If you’ve visited a jewelry store in the last few years, you noticed that platinum sterling and platinum-plated sterling have become top choices for engagement rings and other pieces of jewelry where hardness, beauty, tarnish-resistance, and durability are required.
How did platinum and sterling join forces to become beautiful jewelry? Let’s learn more.
A Brief History of the Platinum Sterling Alloy
A little more than a decade ago, American Bullion Inc. (ABI) of Carson, California, created and registered a trademark for a new kind of alloy, Platinum Sterling™. The goal was to create an alloy for jewelry that would be beautiful, resistant to tarnishing – in others words, a silver-colored alternative to karat gold.
The result was a great success. The resulting alloy was durable, beautiful, and much more tarnish-resistant than sterling silver alloys. Many jewelers observed that while the alloy looked similar to both white gold and sterling silver, it was both harder and heavier.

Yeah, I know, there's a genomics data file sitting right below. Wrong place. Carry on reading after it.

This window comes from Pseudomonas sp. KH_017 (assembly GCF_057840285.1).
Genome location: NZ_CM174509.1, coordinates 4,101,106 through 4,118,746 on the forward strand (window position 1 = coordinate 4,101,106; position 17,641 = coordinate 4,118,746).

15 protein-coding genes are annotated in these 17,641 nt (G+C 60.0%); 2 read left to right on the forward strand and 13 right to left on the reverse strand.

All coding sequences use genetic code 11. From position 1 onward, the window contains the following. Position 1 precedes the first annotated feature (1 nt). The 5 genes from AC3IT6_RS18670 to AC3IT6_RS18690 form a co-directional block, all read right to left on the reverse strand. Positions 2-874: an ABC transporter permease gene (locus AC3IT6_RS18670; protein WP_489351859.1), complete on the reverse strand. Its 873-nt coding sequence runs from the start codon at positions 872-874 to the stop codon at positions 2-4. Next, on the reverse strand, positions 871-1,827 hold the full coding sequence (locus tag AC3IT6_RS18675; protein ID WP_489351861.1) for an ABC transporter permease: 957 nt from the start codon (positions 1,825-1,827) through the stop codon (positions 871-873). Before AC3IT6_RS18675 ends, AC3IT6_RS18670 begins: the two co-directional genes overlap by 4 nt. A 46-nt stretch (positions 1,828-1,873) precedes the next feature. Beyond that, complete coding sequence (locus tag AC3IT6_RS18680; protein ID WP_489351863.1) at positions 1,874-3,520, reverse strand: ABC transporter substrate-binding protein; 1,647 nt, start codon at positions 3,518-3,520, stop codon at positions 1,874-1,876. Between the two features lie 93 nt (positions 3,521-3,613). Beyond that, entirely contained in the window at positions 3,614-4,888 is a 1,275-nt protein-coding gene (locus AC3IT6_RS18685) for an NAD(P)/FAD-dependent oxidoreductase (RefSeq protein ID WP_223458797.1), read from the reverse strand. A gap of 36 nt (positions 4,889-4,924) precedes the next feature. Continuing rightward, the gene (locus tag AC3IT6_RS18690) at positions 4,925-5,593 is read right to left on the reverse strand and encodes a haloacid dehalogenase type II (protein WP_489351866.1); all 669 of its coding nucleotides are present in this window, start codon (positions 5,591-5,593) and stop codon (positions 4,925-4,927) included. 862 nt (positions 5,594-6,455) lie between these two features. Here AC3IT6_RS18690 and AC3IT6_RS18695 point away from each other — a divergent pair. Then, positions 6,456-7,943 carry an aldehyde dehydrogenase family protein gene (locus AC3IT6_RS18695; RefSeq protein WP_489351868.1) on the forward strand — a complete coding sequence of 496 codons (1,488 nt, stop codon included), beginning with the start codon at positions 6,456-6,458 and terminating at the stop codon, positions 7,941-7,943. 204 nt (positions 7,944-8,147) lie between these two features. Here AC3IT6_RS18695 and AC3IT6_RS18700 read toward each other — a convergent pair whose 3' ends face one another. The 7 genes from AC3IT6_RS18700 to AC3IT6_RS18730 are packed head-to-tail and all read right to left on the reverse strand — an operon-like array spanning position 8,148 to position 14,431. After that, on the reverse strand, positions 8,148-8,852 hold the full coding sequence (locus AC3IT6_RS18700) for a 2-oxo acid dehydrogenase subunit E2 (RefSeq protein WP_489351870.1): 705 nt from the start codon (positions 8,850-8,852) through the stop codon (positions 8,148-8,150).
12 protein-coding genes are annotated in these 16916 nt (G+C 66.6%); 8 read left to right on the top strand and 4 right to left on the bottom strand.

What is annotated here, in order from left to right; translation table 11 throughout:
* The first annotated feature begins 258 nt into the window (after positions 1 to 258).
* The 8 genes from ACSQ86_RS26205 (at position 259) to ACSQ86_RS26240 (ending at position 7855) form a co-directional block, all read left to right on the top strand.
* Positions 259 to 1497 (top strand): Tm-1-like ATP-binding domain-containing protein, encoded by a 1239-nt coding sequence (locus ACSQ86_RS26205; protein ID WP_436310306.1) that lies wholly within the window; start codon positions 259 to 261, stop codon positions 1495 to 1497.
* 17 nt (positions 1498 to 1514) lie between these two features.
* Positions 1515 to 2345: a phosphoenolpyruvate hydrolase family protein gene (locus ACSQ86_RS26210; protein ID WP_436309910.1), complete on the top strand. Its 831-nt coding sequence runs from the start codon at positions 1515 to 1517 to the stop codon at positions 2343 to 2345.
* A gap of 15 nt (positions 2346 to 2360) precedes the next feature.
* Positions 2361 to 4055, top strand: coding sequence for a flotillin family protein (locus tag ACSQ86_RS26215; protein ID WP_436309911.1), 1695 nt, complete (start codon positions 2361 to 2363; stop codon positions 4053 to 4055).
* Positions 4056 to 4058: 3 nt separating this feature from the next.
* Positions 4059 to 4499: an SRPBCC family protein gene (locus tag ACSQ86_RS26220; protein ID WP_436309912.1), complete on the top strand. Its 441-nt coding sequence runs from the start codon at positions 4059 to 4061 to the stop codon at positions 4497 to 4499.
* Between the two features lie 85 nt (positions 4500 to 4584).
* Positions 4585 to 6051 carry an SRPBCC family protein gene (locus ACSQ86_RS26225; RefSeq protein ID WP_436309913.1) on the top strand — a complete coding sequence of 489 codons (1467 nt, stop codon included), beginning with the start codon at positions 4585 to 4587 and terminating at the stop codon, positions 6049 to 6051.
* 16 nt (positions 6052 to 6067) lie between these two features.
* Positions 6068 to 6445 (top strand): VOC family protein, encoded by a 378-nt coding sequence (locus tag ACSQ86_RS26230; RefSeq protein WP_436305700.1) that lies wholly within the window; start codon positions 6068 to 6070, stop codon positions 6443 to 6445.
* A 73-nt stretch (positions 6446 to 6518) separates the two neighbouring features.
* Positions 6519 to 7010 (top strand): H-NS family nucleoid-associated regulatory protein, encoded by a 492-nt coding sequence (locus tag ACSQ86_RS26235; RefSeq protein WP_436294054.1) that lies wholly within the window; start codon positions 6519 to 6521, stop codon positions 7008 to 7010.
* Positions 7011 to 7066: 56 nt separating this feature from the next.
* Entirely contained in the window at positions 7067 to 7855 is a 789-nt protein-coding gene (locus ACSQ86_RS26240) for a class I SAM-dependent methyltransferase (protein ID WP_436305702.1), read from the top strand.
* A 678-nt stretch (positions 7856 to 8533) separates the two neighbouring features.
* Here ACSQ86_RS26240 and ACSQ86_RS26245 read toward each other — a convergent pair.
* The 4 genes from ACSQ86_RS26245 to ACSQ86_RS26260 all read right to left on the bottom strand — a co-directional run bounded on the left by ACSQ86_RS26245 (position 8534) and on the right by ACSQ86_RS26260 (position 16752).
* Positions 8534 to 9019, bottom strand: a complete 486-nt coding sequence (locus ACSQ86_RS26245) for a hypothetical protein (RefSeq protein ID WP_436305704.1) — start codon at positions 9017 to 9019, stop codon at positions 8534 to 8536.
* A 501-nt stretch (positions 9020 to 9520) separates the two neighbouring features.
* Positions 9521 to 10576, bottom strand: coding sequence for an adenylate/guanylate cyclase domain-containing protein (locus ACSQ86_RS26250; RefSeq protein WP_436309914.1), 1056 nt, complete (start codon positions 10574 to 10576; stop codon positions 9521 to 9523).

Beyond the Alloy: Platinum-Plated Silver Jewelry
In the same period of time – about the last decade – a growing number of jewelry manufacturers have also expanded their manufacturing of platinum-plated silver jewelry, especially engagement rings and earrings, in which platinum-plated posts are as tarnish-resistant as pure platinum, yet less expensive than similar items made of pure platinum. If you search online, you will quickly find platinum-plated silver items made by both very high-end jewelry companies (including Swarovski) and other jewelry brands too (Vinani).
You will also notice that a growing number of platinum-plated silver watches are being sold today, and with good reason. They look as elegant as watches that are made of pure platinum, but in most cases are more economical to buy.
The Marriage of Platinum and Silver Could Spell Profits for You
If you have come into a quantity of either platinum silver or platinum-plated silver jewelry items – or scrap left over from manufacturing them – you could have a quantity of precious metals that are well worth recycling. Call 800-426-2344 to learn more.
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